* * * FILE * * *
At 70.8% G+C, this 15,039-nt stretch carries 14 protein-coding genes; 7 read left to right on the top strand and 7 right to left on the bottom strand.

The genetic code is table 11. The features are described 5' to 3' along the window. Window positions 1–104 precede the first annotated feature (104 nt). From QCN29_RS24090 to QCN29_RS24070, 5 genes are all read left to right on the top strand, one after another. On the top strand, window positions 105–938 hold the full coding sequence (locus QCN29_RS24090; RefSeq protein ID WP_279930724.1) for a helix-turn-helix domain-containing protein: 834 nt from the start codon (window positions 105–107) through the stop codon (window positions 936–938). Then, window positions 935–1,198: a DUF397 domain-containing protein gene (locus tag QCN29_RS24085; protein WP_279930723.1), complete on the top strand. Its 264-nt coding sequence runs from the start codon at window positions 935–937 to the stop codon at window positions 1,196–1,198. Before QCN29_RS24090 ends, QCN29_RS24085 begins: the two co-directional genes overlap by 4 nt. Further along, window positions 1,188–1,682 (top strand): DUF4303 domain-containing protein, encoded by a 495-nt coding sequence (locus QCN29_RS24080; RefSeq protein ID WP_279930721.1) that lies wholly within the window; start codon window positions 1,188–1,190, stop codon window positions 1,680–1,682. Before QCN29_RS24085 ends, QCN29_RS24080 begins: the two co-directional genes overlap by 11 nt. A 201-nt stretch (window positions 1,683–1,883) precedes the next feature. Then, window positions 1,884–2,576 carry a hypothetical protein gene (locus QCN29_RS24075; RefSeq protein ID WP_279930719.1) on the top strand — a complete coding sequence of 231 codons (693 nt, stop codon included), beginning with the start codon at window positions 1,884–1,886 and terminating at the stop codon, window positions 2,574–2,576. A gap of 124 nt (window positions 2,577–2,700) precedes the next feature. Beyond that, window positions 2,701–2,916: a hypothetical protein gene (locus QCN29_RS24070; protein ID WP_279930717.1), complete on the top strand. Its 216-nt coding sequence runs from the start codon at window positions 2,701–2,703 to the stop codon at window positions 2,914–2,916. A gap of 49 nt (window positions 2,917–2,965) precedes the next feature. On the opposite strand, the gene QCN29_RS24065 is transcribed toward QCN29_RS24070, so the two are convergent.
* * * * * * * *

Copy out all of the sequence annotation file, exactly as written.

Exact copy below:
At 70.8% G+C, this 15,039-nt stretch carries 14 protein-coding genes; 7 read left to right on the top strand and 7 right to left on the bottom strand.

The genetic code is table 11. The features are described 5' to 3' along the window. Window positions 1–104 precede the first annotated feature (104 nt). From QCN29_RS24090 to QCN29_RS24070, 5 genes are all read left to right on the top strand, one after another. On the top strand, window positions 105–938 hold the full coding sequence (locus QCN29_RS24090; RefSeq protein ID WP_279930724.1) for a helix-turn-helix domain-containing protein: 834 nt from the start codon (window positions 105–107) through the stop codon (window positions 936–938). Then, window positions 935–1,198: a DUF397 domain-containing protein gene (locus tag QCN29_RS24085; protein WP_279930723.1), complete on the top strand. Its 264-nt coding sequence runs from the start codon at window positions 935–937 to the stop codon at window positions 1,196–1,198. Before QCN29_RS24090 ends, QCN29_RS24085 begins: the two co-directional genes overlap by 4 nt. Further along, window positions 1,188–1,682 (top strand): DUF4303 domain-containing protein, encoded by a 495-nt coding sequence (locus QCN29_RS24080; RefSeq protein ID WP_279930721.1) that lies wholly within the window; start codon window positions 1,188–1,190, stop codon window positions 1,680–1,682. Before QCN29_RS24085 ends, QCN29_RS24080 begins: the two co-directional genes overlap by 11 nt. A 201-nt stretch (window positions 1,683–1,883) precedes the next feature. Then, window positions 1,884–2,576 carry a hypothetical protein gene (locus QCN29_RS24075; RefSeq protein ID WP_279930719.1) on the top strand — a complete coding sequence of 231 codons (693 nt, stop codon included), beginning with the start codon at window positions 1,884–1,886 and terminating at the stop codon, window positions 2,574–2,576. A gap of 124 nt (window positions 2,577–2,700) precedes the next feature. Beyond that, window positions 2,701–2,916: a hypothetical protein gene (locus QCN29_RS24070; protein ID WP_279930717.1), complete on the top strand. Its 216-nt coding sequence runs from the start codon at window positions 2,701–2,703 to the stop codon at window positions 2,914–2,916. A gap of 49 nt (window positions 2,917–2,965) precedes the next feature. On the opposite strand, the gene QCN29_RS24065 is transcribed toward QCN29_RS24070, so the two are convergent.